I like to save Web pages as PDFs via Safari. Can I change how the Save As PDF command in a Print dialog box works, to better control images and fonts? And how do I include the page title and URL in a Save As PDF document “printed” from Safari?

I like to save Web pages as PDFs via Safari. Can I change how the Save As PDF command in a Print dialog box works, to better control images and fonts? And how do I include the page title and URL in a Save As PDF document “printed” from Safari?

John Sullivan

The Save As PDF command essentially takes a picture of the document and turns it into a PDF file, so if you want to control fonts and images, you have to muck with them at the source. For example, you might decrease the size of the displayed font in Safari (Command-minus sign [-]) or instruct the host application to not display images. If you just want to cram more information on a virtual page, you can change the paper-size setting to something larger—Tabloid or Tabloid Extra, for example—in the Page Setup dialog box.

It’s impossible to include page titles and URLs in PDF documents generated by Safari. When I’m faced with such a situation, I create a TextEdit document of the Web page. To do so, click somewhere on the page, press Command-A to select its contents, and choose Safari: Services: TextEdit: New Window Containing Selection. The resulting TextEdit document contains your selection’s live links (but you’ll lose some images, most formatting, and all backgrounds). To return to this page in Safari, simply seek out a Home link and click on it.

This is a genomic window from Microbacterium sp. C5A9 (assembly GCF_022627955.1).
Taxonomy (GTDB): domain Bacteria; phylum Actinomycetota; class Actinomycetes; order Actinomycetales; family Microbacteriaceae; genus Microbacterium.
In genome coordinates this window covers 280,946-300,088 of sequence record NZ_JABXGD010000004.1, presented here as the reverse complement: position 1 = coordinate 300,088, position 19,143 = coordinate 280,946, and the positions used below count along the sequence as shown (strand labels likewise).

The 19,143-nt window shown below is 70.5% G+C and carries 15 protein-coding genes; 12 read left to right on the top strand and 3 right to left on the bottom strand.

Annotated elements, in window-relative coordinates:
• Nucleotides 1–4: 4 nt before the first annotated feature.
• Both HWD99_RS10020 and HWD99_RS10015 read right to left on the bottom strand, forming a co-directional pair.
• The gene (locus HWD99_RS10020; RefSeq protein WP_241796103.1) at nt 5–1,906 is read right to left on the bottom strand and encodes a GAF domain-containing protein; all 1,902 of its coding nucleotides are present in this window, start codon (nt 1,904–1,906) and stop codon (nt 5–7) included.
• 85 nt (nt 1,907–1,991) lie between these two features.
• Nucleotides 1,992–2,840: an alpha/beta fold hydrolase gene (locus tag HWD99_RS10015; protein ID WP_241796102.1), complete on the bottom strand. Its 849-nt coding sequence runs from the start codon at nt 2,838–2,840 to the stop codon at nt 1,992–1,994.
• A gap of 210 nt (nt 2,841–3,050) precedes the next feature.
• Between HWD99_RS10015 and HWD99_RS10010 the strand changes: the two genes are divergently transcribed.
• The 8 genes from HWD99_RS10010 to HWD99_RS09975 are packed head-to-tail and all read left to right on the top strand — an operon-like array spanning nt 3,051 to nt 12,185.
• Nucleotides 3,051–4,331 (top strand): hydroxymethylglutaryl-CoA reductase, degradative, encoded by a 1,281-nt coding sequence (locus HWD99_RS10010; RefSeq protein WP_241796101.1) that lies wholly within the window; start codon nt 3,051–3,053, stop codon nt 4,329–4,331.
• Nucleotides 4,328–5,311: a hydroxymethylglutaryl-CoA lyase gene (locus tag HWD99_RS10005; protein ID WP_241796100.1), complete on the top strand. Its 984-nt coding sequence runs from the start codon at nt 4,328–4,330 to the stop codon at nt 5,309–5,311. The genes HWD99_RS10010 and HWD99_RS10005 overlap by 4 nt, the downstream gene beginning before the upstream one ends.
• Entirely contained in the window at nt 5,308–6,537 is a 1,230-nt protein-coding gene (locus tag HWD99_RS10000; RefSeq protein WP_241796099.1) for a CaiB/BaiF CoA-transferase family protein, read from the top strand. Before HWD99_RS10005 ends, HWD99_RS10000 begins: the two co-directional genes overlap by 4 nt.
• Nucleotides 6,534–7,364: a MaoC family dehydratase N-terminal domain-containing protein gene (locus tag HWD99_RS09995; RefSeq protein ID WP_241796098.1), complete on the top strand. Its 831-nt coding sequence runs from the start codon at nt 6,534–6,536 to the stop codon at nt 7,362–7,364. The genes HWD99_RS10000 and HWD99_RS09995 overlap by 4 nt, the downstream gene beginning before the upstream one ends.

In Order to Upgrade

I plan to upgrade my 400MHz Power Mac G4 with a faster processor, a SuperDrive, additional memory, and Panther. Should I do this in a particular order? Are there any other things I should watch out for?

I plan to upgrade my 400MHz Power Mac G4 with a faster processor, a SuperDrive, additional memory, and Panther. Should I do this in a particular order? Are there any other things I should watch out for?